LGBT defenders in Cameroon face a difficult working environment— Eric Lembembe was savagely killed in July 2013 in Yaoundé, the capital of Cameroon; Roger Jean-Claude Mbede was jailed for sending an SMS saying “I love you” to a same sex person and ultimately died in jail in December 2013 as a result of the detention conditions and harassment he faced as a result of his sexual orientation. Lawyers and their clients receive threats, which are not investigated by police services. Cases have shown that mobile and Internet communications are used to collect information on alleged homosexuality, and that these communications are later used by the prosecution as material proof of homosexuality, which is considered a crime under Cameroonian Law.
Like other human rights defenders, LGBT defenders use ICT to communicate, prepare their work, organise their campaigns, and exchange sensitive files between lawyers and clients. For Internet Sans Frontières (Internet Without Borders), it is essential that these citizens, professionals and activists can perform their advocacy freely and use ICT to pursue this aim. LGBT defenders must be protected and must know how to protect themselves, their colleagues, sources and working documents.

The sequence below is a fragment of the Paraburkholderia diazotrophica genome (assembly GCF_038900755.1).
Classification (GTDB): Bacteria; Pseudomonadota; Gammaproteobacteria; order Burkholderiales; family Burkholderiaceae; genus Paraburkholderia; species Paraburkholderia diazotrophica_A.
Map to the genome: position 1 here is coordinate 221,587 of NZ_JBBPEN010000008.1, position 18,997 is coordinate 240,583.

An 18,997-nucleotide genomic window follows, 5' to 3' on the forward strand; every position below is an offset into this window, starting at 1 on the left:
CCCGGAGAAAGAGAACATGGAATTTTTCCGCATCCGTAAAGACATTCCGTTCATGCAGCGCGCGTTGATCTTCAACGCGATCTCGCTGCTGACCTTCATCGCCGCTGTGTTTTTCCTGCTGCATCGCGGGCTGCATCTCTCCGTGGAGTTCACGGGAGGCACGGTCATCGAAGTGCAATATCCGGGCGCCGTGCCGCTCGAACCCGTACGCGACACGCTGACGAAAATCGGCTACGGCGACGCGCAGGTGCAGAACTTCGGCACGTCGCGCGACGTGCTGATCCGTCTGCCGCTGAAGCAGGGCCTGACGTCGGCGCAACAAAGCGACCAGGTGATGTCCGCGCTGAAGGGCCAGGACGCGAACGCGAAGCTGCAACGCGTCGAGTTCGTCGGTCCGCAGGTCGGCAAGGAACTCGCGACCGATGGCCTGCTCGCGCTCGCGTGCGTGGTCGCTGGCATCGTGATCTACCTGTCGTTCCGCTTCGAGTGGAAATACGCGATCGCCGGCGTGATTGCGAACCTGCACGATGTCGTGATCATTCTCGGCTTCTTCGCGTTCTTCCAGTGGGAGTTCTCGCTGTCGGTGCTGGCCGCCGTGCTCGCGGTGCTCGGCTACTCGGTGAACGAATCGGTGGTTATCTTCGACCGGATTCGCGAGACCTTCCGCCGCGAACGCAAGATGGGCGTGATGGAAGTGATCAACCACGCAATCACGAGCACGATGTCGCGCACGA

Internet Without Borders collaborated with a number of local organisations (ADEFHO, Alternatives Cameroun, Humanity First, Affirmative Action) to organise a two-day training session in Yaoundé designed to develop the ICT skills of LGBT defenders in the use of tools that can guarantee the confidentiality of their exchanges, and protect their privacy. Tools include Text Secure, Thunderbird and PGP, Gibberbot, Pidgin and OTR. The training, funded by the Web We Want capacity building grant, will gather 10 community leaders over two days, during which participants will share their experiences and learn how to use these tools. In order to increase the sustainability of these trainings, Internet Without Borders is encouraging community leaders to share the knowledge gleaned during this training event with their own communities by organising locally based training sessions and by sharing the printed materials summarising the training content. Through these trainings, Internet Without Borders will participate in the shaping of the Web We Want: a Web that allows any citizen to organise in order to defend their human rights and the human rights of other citizens.
Contact: Julie Owono, head of Africa Desk firstname.lastname@example.org Twitter @JulieOwono